Overactive Bladder Specialist
Dr. Daniel Stone, MD FACOG
Urogynecologist located in Phoenix, AZ
Dr. Daniel Stone, MD is an expert in the surgical and non-surgical management of overactive bladder and urge urinary incontinence. Dr. Stone can diagnosis and provides management options for overactive bladder and urge urinary incontinence to patients in the Phoenix, Scottsdale and surrounding Arizona areas.
Overactive Bladder and Urge Urinary Incontinence Q & A
What is Overactive Bladder and Urge Urinary Incontinence?
Women with Overactive Bladder (OAB) often have a sudden urge to urinate (urgency), frequent urges to urinate (frequency) and wake up frequently at night (nocturia). Some women leak urine on the way to the bathroom and this is referred to as Urge Urinary Incontinence. This is in contrast to Stress Urinary Incontinence which is leakage of urine with coughing, laughing or sneezing.
This condition is primarily due to problems with the detrusor muscle, which surrounds the bladder. The detrusor muscle should be relaxed as the bladder fills and should contract when our bladder empties. In women with Overactive Bladder, this muscle becomes overactive and squeezes too often and without adequate warning.
How common is Overactive Bladder?
Overactive Bladder is extremely common. Over 33 million people in the United States suffer from Overactive Bladder. 40% of women will suffer from Overactive Bladder in their lifetime.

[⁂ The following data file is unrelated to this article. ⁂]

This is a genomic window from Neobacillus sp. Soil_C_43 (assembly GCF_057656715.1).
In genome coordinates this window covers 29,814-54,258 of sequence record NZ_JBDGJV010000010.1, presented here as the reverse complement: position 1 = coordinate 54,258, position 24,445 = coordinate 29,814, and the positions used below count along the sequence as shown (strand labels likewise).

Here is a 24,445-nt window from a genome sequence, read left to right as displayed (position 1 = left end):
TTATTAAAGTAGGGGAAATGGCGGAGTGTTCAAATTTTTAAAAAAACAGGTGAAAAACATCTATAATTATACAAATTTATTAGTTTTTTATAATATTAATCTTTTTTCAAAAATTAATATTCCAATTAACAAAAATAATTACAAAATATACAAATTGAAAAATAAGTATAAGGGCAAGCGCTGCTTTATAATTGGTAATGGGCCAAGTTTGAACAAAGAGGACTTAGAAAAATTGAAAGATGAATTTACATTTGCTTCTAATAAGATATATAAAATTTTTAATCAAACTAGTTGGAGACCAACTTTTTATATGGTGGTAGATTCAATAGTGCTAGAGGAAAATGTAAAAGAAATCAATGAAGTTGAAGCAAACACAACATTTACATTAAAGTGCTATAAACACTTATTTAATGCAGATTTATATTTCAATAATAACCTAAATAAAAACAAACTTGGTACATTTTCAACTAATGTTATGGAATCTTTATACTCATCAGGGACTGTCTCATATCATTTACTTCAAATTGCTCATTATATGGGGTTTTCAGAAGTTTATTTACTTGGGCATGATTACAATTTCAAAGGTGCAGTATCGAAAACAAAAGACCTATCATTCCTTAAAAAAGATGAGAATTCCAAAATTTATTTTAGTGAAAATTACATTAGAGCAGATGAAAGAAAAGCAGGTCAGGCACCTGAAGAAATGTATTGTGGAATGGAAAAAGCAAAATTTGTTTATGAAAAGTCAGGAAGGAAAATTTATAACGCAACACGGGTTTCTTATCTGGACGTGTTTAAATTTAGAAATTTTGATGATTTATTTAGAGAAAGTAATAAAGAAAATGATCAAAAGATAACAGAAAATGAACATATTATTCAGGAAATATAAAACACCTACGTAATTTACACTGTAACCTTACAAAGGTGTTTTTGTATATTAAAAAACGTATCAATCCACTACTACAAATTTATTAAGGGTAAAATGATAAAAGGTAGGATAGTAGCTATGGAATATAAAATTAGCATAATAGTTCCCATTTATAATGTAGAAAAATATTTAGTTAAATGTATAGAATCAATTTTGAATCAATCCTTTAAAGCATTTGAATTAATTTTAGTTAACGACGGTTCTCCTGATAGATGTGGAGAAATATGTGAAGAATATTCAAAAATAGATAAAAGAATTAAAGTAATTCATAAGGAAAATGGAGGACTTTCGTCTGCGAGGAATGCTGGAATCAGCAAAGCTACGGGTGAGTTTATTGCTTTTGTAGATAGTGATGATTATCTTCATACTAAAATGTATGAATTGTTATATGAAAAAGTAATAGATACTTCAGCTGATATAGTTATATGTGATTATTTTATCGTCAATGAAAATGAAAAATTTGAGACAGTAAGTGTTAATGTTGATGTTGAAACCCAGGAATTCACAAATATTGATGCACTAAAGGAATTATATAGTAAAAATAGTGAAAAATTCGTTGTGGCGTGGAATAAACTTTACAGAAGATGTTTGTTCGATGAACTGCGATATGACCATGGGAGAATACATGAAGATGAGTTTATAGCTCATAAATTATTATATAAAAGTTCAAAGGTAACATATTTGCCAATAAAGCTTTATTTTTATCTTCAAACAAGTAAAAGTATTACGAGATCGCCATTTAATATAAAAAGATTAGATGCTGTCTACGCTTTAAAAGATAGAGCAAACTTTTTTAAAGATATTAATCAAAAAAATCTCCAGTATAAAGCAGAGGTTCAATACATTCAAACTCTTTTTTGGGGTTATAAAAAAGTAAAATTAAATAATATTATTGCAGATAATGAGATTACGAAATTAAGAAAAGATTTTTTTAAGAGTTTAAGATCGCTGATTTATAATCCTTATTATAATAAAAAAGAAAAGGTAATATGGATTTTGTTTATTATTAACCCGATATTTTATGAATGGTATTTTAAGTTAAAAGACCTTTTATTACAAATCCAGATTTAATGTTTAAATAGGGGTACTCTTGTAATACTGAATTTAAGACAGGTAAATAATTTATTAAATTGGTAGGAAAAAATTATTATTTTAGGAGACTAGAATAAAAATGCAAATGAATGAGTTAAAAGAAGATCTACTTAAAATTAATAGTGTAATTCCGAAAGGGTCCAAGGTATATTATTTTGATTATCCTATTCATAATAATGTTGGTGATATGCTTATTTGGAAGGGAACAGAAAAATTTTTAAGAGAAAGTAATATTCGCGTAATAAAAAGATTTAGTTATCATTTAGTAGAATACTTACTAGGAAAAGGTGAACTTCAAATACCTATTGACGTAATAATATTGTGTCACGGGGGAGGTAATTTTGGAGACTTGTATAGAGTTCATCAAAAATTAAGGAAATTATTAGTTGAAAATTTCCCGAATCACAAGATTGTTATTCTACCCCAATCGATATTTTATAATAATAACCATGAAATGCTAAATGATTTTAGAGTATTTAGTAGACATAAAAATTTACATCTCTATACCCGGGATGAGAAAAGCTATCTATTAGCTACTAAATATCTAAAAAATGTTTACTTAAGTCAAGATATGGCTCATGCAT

How is Urge Urinary Incontinence different than other types of incontinence?
Urge Urinary Incontinence is leakage associated with a sense of urgency. In other words, it occurs when you are rushing to make it the restroom. The other type of leakage occurs with cough, laugh, sneeze, or exercise and is called Stress Urinary Incontinence.
Isn't Overactive Bladder a normal part of aging?
Overactive Bladder is very common and becomes more common as we age. However, it should not be considered "normal". It can negatively affect your quality of life and should be treated if it bothers you.
What are the risk factors for Overactive Bladder?
There are several risk factors that make Overactive Bladder worse.
- Diet (coffee, tea, caffeinated beverages, carbonated beverages, artificial sweeteners, juices, and alcohol)
- Bladder and kidney stones
- Urinary Tract Infections
- Prior Anti-Incontinence procedures
- Bladder Prolapse or a Cystocele
- Other chronic conditions such as Diabetes, Parkinson’s, Multiple Sclerosis